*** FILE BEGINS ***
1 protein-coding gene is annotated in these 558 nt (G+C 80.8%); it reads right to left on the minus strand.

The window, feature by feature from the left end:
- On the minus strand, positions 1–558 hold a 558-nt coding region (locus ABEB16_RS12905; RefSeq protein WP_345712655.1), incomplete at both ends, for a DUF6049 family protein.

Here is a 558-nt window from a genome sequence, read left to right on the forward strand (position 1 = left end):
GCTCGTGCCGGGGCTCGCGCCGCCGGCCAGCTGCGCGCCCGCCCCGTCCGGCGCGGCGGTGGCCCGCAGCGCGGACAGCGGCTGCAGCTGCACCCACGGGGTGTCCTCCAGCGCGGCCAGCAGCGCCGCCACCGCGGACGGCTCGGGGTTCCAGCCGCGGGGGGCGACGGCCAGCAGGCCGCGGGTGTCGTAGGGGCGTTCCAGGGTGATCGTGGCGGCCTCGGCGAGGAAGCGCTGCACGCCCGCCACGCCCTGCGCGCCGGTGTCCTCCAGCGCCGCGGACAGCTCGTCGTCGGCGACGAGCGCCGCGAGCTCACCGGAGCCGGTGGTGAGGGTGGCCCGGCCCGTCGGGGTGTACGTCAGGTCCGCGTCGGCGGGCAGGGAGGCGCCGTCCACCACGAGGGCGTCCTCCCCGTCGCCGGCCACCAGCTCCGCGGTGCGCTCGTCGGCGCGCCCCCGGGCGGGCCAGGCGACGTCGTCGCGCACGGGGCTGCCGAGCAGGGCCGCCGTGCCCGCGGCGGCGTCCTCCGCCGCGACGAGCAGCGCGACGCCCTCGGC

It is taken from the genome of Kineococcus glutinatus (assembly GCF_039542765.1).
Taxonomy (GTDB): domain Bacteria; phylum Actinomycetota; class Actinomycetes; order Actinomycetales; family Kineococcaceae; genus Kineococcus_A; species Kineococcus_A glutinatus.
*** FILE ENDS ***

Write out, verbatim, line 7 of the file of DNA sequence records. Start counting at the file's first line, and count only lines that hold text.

Taxonomy (GTDB): domain Bacteria; phylum Actinomycetota; class Actinomycetes; order Actinomycetales; family Kineococcaceae; genus Kineococcus_A; species Kineococcus_A glutinatus.